I want to make a list of what knowledge is necessary for sensor fusion. Since it has a wide array of possible applications, it is not clear where to begin studying. Can we please verify add topics that are in-scope, and specify to what extent?:

  1. Digital Signal Processing course
  2. Probability Course
  3. Machine Learning - course at Coursera from Stanford University
  4. Programming robotic car - course at Udacity
  5. Knowledge of Matlab and Simulink - tutorials on mathworks webpage and offline help.
  6. Basic knowledge about integrals, matrices operations, differential equations.
  • 2
    $\begingroup$ Welcome to Robotics.SE! There's a lot of question all rolled up into one. You might consider splitting this into several questions. However, your main question is essentially a list question, which is discouraged on StackExchange in general, as there is no one right answer. Maybe our FAQ can help you rephrase the question in a more answerable way. $\endgroup$ – ThomasH Mar 12 '13 at 0:05
  • $\begingroup$ Welcome josh131 there's definitely an interesting question (or evenseveral questions) buried in here, so feel free to either edit this question or start a new question (or questions). For an explanation of why we try to avoid list questions, see this answer on teh stack exchange meta site. $\endgroup$ – Mark Booth Mar 12 '13 at 13:22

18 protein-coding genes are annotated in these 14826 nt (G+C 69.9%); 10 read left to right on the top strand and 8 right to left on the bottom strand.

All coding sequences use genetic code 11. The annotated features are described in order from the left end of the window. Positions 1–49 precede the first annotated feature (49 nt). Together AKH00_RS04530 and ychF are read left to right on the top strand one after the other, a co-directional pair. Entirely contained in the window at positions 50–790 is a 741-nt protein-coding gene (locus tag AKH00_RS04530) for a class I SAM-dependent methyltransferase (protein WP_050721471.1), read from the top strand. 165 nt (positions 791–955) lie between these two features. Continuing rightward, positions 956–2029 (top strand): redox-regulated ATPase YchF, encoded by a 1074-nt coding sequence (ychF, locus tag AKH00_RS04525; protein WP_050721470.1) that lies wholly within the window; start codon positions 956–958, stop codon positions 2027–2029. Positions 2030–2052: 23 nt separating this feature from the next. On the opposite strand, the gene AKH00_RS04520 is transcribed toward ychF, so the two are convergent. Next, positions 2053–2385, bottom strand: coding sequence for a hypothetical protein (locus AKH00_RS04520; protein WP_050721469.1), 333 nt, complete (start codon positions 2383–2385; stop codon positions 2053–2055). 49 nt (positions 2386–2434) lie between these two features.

• $\begingroup$ This question is basically no different than This one, except that it is less-well-posed. I think the problem here is the lack of a solid definition about "sensor fusion." I'll edit it then we can revisit closing. For now I think it's valid. $\endgroup$ – Josh Vander Hook Mar 13 '13 at 21:56
  • $\begingroup$ I know it has been a while, but it could be helpful to future viewers if you add the links for "Machine Learning" and below. $\endgroup$ – koverman47 Jul 11 '18 at 15:53

You can skip all but 2,6,5, if you want to learn how sensor information is fused to form a consistent estimate of something. 5 is optional but helpful. The best course you can take is a Optimal Estimation / Filtering course, and a Probabilities and Stochastic Processes course. Try MIT Courseware for both of those.

  • $\begingroup$ I have been dabbling with those courses. There are many of them and I'm not sure which would be the best to follow on MIT courseware. I have not found exactly with the name you specified, Optimale Estimation/Filtering. Which one exactly do you recommend? $\endgroup$ – josh131 Apr 17 '13 at 7:20
  • $\begingroup$ This is exactly Optimal Estimation / Filtering. Review the requirements for this course, make sure you satisfy them, then take this course. It's your best bet. $\endgroup$ – Josh Vander Hook Apr 17 '13 at 15:00

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